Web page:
The loneliness issue
I read an article in a special Time edition titled, “The Loneliness Epidemic” by Markham Heid. As the article makes clear, among other things, loneliness transcends age, imperils health both mentally and physically, leads to obesity and suicide, causes people to be standoffish or fearful of others and keeps them isolated and disconnected. Of course, the article is much more in-depth and mentions numerous surveys that suggests that the loneliness epidemic is indeed worldwide.
So what I want to do for the rest of this article is share a few possible suggestions for dealing with our loneliness. Initially, we can replace our loneliness with a disciplined mind. To be sure, we cannot always change our outward situation, but we can do something about our response to that situation. Some of our loneliness is related to circumstances beyond our control. But often, we can do something about the life we live in our minds.
One of God’s greatest gifts to us is the power to use our minds, the ability to think. And recognizing this gift can go a long way toward enabling us to deal with our loneliness.
Second, we can replace our loneliness with a great purpose. I know a number of lonely people who don’t have a great purpose. When we are asked, “What am I supposed to do with my life?”And it always begins with a great purpose, something bigger than we are.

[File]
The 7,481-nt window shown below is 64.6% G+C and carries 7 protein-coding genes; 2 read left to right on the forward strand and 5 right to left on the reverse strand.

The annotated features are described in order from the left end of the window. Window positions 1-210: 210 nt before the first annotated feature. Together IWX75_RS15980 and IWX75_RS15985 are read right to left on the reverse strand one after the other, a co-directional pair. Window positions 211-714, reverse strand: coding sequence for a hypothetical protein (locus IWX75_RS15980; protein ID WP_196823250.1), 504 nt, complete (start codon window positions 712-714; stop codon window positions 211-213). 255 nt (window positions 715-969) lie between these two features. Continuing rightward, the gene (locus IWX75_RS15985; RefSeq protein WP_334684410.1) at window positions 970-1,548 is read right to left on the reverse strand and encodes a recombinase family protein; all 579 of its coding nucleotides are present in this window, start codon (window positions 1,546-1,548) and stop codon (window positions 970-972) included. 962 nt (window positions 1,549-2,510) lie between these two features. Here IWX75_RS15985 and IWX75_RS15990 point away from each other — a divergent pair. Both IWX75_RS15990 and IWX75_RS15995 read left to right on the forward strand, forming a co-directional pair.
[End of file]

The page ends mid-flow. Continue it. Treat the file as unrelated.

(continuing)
Third, we can replace our loneliness with a willing involvement. In her book, “Singleness,” Dorothy Payne pointed out several possible solutions for dealing with loneliness. Here are her suggestions: write down your feelings, get involved in strenuous physical activity, and other. But there is one of her possible solutions to loneliness, and she said, “Learn to reach out to others.”
At this point, I want to mention another replacement for loneliness. Community is what Christianity has been talking about for 2,000 years. It is my conviction that the church by its very nature can be the solution to loneliness.
Finally, we can replace our loneliness with an active friendship with God. Though these other things I’ve mentioned have definite replacement values for our loneliness, ultimately, there is only one replacement for loneliness. And that is a genuine friendship with God.
What is loneliness anyway? Basically, loneliness is nothing other than our homesickness for God. There is a pain in all of us to return home. God has placed that longing for himself in each of us. Augustine stated it this way, “Thou dost keep us restless O God, until our hearts rest in Thee.”